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I have two tables as follows (in a Postgres 10 database):

Maize:

id|acreage|date      |region
1 |20     |2018-10-18|A
2 |10     |2018-10-07|A
3 |26     |2018-10-18|B
4 |06     |2018-10-07|B

Paddy:

id|acreage|date      |region
1 |17     |2018-10-18|A
2 |29     |2018-10-09|A
3 |24     |2018-10-18|B
4 |09     |2018-10-09|B

I want to get the following result:

Maize|Paddy|date      |Region
20   |17   |2018-10-18|A
Null |29   |2018-10-09|A
10   |Null |2018-10-07|A

Do note that when the dates do not match, I would like to get a Null in the cell.

I've been trying to write a query like this, but I only get the first row, and not the 2nd & 3rd Rows:

Select c1.acreage as "Maize", c2.acreage as "Paddy", c1.date, c1.region FROM 
Maize c1 
FULL OUTER JOIN Paddy c2 ON c1.date =c2.date AND c1.region=c2.region 
order by c1.date;

Obviously the date in the Join is causing the issue; But I don't know how to remove it, and still get the Matching values in one row.

  • I am not able to find the criteria how to join / how to aggregate rows in your question. The sort order in the SELECT query disagrees with the sample result. - as does the whole result. Please clarify the question. – Erwin Brandstetter Oct 30 '18 at 12:14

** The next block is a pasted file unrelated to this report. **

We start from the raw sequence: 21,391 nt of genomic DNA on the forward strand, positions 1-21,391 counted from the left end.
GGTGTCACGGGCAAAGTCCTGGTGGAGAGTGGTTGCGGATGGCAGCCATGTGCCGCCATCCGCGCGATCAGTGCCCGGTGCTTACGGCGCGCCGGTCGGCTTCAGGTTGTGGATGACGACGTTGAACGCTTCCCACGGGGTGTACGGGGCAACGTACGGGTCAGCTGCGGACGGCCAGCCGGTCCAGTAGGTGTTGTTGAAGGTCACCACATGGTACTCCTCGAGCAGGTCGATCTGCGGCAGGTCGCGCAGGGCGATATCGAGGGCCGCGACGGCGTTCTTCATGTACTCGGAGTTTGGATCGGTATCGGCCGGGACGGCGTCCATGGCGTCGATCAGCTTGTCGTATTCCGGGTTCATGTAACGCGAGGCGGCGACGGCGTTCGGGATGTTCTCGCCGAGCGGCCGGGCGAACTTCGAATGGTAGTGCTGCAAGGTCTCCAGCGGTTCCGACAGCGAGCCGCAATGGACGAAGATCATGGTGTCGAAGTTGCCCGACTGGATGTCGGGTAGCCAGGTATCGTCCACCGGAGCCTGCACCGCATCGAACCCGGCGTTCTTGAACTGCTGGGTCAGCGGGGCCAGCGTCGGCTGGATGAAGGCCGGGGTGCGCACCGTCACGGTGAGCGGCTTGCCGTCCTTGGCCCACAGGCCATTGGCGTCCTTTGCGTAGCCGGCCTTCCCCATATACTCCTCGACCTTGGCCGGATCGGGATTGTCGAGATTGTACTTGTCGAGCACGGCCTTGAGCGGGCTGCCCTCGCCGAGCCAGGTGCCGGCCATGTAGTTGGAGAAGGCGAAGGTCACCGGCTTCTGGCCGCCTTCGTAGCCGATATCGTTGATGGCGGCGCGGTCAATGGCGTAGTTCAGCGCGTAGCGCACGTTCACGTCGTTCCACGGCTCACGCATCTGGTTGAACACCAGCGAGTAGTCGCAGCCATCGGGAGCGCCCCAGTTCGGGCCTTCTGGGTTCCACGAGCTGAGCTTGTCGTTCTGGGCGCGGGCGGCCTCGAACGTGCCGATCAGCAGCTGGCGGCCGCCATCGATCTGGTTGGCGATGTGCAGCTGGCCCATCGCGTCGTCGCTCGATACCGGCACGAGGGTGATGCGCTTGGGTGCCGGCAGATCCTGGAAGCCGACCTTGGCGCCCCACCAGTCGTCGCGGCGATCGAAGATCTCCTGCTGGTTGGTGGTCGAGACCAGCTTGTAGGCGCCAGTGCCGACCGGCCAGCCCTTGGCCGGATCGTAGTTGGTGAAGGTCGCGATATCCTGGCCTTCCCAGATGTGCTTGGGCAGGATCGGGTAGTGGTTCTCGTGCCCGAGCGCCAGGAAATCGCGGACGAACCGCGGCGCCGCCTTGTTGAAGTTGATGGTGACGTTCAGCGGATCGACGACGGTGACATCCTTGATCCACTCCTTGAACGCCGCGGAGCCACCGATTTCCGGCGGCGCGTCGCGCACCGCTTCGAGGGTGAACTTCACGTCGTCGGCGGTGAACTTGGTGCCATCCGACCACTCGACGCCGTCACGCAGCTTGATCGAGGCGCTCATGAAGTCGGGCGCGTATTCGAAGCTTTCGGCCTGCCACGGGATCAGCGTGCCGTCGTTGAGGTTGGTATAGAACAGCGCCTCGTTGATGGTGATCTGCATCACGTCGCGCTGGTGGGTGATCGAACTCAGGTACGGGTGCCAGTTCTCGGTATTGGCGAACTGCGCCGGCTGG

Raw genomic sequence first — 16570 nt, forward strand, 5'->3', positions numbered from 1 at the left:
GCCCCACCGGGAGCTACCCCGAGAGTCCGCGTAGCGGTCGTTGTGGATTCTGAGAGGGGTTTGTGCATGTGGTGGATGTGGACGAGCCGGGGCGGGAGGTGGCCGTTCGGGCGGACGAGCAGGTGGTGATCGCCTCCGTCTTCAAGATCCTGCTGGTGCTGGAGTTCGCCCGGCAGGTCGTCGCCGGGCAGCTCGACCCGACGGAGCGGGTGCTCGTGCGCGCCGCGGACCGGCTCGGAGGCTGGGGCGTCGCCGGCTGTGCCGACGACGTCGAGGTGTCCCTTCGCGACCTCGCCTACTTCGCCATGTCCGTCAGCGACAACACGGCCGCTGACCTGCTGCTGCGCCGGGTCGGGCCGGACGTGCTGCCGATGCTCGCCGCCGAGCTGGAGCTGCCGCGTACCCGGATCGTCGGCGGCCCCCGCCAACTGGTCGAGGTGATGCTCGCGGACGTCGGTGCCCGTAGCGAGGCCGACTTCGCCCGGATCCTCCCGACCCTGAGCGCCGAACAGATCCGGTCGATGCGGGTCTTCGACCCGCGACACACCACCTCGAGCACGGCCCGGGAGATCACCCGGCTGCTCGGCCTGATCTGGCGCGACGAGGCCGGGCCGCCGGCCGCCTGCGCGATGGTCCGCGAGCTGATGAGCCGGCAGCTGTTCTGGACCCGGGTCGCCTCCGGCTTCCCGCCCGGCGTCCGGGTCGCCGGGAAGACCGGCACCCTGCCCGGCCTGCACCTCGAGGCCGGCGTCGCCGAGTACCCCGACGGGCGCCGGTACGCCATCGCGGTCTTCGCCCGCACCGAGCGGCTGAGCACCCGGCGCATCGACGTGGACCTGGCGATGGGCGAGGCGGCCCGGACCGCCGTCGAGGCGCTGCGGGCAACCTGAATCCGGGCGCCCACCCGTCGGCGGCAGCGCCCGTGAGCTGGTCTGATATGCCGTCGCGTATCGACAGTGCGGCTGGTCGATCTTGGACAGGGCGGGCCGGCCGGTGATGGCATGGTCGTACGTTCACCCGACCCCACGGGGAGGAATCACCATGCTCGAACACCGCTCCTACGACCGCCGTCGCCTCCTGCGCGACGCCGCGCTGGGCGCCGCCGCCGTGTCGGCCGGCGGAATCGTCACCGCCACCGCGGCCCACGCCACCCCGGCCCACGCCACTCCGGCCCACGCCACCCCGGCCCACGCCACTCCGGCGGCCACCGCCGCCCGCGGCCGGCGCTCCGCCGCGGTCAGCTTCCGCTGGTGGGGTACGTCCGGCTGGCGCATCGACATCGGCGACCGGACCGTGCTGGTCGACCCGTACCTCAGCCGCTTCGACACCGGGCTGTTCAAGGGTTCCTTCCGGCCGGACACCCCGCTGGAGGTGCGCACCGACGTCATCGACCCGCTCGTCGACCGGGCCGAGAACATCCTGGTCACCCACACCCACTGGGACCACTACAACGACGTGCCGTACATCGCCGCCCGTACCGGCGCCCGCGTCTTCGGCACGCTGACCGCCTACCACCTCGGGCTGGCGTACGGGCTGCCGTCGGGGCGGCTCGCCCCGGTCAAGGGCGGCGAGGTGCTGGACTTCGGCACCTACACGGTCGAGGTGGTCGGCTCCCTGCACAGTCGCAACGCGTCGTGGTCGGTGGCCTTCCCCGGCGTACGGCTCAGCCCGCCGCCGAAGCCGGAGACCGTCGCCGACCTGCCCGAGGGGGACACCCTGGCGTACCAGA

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SELECT c1.acreage Maize, 
       c2.acreage Paddy, 
       COALESCE(c1."date",c2."date") "date", 
       COALESCE(c1.region, c2.region) region 
FROM Maize c1 
FULL OUTER JOIN Paddy c2 
    ON c1."date"=c2."date" AND c1.region=c2.region 
ORDER BY "date";

fiddle

  • ORDER BY c1."date" is probably not practical in this query. Maybe ORDER BY 3 ... Or use the USING keyword in the join condition to simplify everything ... – Erwin Brandstetter Oct 31 '18 at 14:25
  • @ErwinBrandstetter You're right, thank you. It was a result of auto-replace... and my inattention... table alias removed. While using ORDER BY "date" it points to output field name. – Akina Oct 31 '18 at 16:20
  • Right. Or use the USING clause to simplify. And rather don't skip the AS keyword for column aliases. Like: SELECT c1.acreage AS "Maize", c2.acreage AS "Paddy", date, region FROM Maize c1 FULL JOIN Paddy c2 USING (date, region) ORDER BY date; – Erwin Brandstetter Oct 31 '18 at 16:27
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Here is an alternate solution:

select 
SUM(CASE WHEN type = 'm' THEN acreage ELSE 0 END) as "Maize",
SUM(CASE WHEN type = 'p' THEN acreage ELSE 0 END) as "Paddy",
date,
region
from
(
    select 'm' as "type", m.acreage, m.date, m.region from maize m
    UNION ALL
    select 'p' as "type", p.acreage, p.date, p.region from paddy p
)
group by date, region;

I ended up using this, because this SQL query is generated by code, and the number of tables can vary. This kind of query is more readable, and more easily writeable by code.

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